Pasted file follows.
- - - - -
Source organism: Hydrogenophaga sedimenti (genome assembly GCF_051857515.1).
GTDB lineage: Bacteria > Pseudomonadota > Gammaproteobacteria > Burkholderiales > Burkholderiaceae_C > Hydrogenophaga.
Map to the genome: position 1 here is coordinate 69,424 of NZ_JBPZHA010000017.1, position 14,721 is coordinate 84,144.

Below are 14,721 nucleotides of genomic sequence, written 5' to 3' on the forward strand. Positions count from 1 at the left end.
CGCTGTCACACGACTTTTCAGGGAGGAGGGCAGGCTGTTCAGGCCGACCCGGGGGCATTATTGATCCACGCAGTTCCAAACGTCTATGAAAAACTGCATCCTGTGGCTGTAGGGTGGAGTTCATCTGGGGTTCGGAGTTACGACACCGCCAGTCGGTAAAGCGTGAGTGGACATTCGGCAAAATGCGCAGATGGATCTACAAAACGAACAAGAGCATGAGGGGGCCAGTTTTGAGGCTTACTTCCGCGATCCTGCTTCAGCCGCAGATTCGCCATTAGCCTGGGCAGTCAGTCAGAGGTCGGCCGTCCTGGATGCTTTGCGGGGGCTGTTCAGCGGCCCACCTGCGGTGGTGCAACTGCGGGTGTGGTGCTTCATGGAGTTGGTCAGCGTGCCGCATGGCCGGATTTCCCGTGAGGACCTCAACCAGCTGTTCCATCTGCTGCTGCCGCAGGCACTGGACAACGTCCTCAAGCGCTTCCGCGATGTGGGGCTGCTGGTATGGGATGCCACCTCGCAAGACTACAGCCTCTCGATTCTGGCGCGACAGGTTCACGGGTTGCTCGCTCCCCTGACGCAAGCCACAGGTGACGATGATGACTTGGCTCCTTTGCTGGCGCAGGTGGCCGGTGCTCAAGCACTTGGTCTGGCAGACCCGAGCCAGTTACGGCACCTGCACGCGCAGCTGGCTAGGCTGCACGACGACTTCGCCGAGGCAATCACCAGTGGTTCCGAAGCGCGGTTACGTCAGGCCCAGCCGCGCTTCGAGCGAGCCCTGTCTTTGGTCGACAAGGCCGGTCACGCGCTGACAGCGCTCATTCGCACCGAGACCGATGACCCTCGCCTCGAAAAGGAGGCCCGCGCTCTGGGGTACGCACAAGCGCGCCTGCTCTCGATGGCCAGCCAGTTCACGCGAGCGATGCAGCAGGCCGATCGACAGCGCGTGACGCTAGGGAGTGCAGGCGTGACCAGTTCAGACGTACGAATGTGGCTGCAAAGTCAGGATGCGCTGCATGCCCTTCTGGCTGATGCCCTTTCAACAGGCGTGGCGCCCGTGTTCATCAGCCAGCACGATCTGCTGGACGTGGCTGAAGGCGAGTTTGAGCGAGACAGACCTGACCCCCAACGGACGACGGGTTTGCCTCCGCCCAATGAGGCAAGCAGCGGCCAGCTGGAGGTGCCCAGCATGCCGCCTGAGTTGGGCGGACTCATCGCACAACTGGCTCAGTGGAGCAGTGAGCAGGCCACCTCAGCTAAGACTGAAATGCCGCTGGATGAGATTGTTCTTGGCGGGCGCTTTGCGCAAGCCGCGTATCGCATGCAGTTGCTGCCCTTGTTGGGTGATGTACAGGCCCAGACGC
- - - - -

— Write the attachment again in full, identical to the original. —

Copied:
Source organism: Hydrogenophaga sedimenti (genome assembly GCF_051857515.1).
GTDB lineage: Bacteria > Pseudomonadota > Gammaproteobacteria > Burkholderiales > Burkholderiaceae_C > Hydrogenophaga.
Map to the genome: position 1 here is coordinate 69,424 of NZ_JBPZHA010000017.1, position 14,721 is coordinate 84,144.

Below are 14,721 nucleotides of genomic sequence, written 5' to 3' on the forward strand. Positions count from 1 at the left end.
CGCTGTCACACGACTTTTCAGGGAGGAGGGCAGGCTGTTCAGGCCGACCCGGGGGCATTATTGATCCACGCAGTTCCAAACGTCTATGAAAAACTGCATCCTGTGGCTGTAGGGTGGAGTTCATCTGGGGTTCGGAGTTACGACACCGCCAGTCGGTAAAGCGTGAGTGGACATTCGGCAAAATGCGCAGATGGATCTACAAAACGAACAAGAGCATGAGGGGGCCAGTTTTGAGGCTTACTTCCGCGATCCTGCTTCAGCCGCAGATTCGCCATTAGCCTGGGCAGTCAGTCAGAGGTCGGCCGTCCTGGATGCTTTGCGGGGGCTGTTCAGCGGCCCACCTGCGGTGGTGCAACTGCGGGTGTGGTGCTTCATGGAGTTGGTCAGCGTGCCGCATGGCCGGATTTCCCGTGAGGACCTCAACCAGCTGTTCCATCTGCTGCTGCCGCAGGCACTGGACAACGTCCTCAAGCGCTTCCGCGATGTGGGGCTGCTGGTATGGGATGCCACCTCGCAAGACTACAGCCTCTCGATTCTGGCGCGACAGGTTCACGGGTTGCTCGCTCCCCTGACGCAAGCCACAGGTGACGATGATGACTTGGCTCCTTTGCTGGCGCAGGTGGCCGGTGCTCAAGCACTTGGTCTGGCAGACCCGAGCCAGTTACGGCACCTGCACGCGCAGCTGGCTAGGCTGCACGACGACTTCGCCGAGGCAATCACCAGTGGTTCCGAAGCGCGGTTACGTCAGGCCCAGCCGCGCTTCGAGCGAGCCCTGTCTTTGGTCGACAAGGCCGGTCACGCGCTGACAGCGCTCATTCGCACCGAGACCGATGACCCTCGCCTCGAAAAGGAGGCCCGCGCTCTGGGGTACGCACAAGCGCGCCTGCTCTCGATGGCCAGCCAGTTCACGCGAGCGATGCAGCAGGCCGATCGACAGCGCGTGACGCTAGGGAGTGCAGGCGTGACCAGTTCAGACGTACGAATGTGGCTGCAAAGTCAGGATGCGCTGCATGCCCTTCTGGCTGATGCCCTTTCAACAGGCGTGGCGCCCGTGTTCATCAGCCAGCACGATCTGCTGGACGTGGCTGAAGGCGAGTTTGAGCGAGACAGACCTGACCCCCAACGGACGACGGGTTTGCCTCCGCCCAATGAGGCAAGCAGCGGCCAGCTGGAGGTGCCCAGCATGCCGCCTGAGTTGGGCGGACTCATCGCACAACTGGCTCAGTGGAGCAGTGAGCAGGCCACCTCAGCTAAGACTGAAATGCCGCTGGATGAGATTGTTCTTGGCGGGCGCTTTGCGCAAGCCGCGTATCGCATGCAGTTGCTGCCCTTGTTGGGTGATGTACAGGCCCAGACGC